Maximal expiratory flow in chronic obstructive pulmonary disease (COPD) could be reduced by three different mechanisms; loss of lung elastic recoil, decreased airway conductance upstream of flow-limiting segments; and increased collapsibility of airways. We hypothesized that decreased upstream conductance would be related to inflammation and thickening of the airway walls, increased collapsibility would be related to decreased airway cartilage volume, and decreased collapsibility to inflammation and thickening of the airway walls. Lung tissue was obtained from 72 patients with different degrees of COPD, who were operated upon for a solitary peripheral lung lesion. Maximal flow-static recoil (MFSR) plots to estimate upstream resistance and airway collapsibility were derived in 59 patients from preoperatively measured maximal expiratory flow-volume and pressure-volume curves. In 341 transversely cut airway sections, airway size, airway wall dimensions and inflammatory changes were measured. Airflow obstruction correlated with lung elastic recoil and the MFSR estimate of airway conductance but not to airway collapsibility or to the amount of airway cartilage. The upstream conductance decreased as the inner wall became thicker. Airway collapsibility did not correlate with the amount of airway cartilage, inflammation, or airway wall thickness. We conclude that the maximal flow-static recoil model does not adequately reflect the collapsibility of the flow-limiting segment.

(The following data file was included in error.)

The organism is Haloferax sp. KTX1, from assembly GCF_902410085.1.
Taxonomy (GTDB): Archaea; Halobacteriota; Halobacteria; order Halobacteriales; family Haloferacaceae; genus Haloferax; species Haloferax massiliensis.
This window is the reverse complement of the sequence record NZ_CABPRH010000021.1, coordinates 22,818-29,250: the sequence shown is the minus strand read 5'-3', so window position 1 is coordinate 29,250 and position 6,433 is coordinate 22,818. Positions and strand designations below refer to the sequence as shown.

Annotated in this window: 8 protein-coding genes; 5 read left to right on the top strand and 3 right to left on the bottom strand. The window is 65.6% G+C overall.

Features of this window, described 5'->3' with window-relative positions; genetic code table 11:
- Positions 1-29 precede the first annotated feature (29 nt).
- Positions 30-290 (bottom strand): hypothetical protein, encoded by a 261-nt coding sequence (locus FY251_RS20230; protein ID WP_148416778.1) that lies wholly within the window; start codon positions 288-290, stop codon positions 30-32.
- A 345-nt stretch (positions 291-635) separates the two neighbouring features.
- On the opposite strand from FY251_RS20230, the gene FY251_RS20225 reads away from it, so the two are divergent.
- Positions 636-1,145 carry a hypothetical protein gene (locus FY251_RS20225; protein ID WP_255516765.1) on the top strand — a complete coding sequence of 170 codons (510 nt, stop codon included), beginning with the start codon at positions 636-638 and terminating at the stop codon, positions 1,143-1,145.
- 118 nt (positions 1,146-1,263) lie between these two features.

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The European Respiratory Journal
Erasmus MC: University Medical Center Rotterdam

Tiddens, H., Bogaard, J., de Jongste, J., Hop, W., Coxson, H., & Pare, P. D. (1996). Physiological and morphological determinants of maximal expiratory flow in chronic obstructive lung disease. The European Respiratory Journal. Retrieved from